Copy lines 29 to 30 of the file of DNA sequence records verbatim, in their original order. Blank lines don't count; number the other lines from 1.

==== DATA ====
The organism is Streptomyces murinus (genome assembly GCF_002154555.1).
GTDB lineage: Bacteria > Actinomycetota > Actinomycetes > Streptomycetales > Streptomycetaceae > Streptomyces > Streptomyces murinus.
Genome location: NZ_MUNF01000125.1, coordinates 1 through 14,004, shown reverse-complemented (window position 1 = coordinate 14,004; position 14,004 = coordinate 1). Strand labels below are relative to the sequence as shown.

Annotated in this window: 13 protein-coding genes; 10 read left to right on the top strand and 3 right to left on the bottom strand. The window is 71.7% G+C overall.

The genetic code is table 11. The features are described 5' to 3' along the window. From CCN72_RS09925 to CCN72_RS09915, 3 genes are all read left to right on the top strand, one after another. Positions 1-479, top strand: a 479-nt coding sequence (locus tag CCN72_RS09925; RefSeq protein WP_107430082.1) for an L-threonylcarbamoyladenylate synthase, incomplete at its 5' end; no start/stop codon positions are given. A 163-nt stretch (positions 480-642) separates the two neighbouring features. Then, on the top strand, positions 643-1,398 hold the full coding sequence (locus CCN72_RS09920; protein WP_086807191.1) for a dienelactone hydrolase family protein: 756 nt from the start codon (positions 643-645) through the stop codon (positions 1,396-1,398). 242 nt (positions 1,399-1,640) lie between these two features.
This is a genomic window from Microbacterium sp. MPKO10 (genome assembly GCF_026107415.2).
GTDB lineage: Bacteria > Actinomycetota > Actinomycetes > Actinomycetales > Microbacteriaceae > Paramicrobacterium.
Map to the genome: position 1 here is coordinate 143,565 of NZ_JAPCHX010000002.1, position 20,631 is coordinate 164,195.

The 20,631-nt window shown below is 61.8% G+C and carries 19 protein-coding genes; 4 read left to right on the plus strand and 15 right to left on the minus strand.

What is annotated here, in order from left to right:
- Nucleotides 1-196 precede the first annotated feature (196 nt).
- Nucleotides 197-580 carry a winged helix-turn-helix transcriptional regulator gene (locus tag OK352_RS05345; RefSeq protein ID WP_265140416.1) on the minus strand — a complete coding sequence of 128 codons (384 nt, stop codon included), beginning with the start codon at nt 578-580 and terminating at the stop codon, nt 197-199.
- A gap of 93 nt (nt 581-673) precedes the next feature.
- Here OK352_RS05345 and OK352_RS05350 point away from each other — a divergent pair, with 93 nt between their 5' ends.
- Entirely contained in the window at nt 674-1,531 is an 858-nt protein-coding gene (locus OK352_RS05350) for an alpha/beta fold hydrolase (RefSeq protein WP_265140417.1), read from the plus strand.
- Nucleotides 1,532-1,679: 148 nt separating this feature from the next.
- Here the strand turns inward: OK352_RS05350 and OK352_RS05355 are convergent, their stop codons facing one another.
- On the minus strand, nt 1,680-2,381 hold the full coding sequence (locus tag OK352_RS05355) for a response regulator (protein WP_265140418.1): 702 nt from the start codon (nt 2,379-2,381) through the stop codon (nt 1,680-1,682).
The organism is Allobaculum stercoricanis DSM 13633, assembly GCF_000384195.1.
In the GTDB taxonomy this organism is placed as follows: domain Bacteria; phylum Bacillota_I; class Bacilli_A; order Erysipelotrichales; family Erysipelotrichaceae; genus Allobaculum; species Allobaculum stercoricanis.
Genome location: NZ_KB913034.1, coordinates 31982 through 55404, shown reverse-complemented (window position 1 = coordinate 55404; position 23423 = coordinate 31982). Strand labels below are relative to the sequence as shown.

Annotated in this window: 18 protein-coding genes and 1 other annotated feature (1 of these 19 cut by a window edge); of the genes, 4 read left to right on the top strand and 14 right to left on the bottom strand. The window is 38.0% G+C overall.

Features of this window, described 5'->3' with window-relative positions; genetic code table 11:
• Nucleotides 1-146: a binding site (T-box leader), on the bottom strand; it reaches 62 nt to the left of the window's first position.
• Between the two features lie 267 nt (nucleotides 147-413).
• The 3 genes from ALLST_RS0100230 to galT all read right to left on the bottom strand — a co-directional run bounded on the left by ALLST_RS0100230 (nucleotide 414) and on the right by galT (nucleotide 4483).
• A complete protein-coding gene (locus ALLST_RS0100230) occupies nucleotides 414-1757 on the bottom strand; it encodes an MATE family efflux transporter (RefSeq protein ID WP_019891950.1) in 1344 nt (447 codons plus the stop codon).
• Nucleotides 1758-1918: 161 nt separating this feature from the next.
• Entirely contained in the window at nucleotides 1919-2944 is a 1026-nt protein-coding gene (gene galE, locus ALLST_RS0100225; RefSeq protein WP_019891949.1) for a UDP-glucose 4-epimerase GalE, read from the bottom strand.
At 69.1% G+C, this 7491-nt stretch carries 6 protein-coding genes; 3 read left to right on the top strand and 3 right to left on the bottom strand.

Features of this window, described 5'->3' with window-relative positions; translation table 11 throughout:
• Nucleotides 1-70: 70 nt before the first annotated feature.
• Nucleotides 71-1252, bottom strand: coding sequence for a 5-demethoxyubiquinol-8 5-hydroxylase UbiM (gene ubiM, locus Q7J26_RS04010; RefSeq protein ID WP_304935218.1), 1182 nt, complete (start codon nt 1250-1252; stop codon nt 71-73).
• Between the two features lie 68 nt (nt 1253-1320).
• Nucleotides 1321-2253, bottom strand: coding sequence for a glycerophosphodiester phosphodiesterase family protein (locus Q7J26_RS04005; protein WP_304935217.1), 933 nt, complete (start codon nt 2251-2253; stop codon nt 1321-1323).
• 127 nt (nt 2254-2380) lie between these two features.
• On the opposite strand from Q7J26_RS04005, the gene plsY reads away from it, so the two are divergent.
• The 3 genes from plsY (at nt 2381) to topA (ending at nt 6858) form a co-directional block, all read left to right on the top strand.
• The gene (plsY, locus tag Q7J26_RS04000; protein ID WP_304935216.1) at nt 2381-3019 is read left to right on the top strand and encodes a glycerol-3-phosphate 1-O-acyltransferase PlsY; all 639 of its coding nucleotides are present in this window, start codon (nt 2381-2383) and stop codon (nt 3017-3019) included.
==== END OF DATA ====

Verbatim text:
• Entirely contained in the window at nucleotides 1919-2944 is a 1026-nt protein-coding gene (gene galE, locus ALLST_RS0100225; RefSeq protein WP_019891949.1) for a UDP-glucose 4-epimerase GalE, read from the bottom strand.
At 69.1% G+C, this 7491-nt stretch carries 6 protein-coding genes; 3 read left to right on the top strand and 3 right to left on the bottom strand.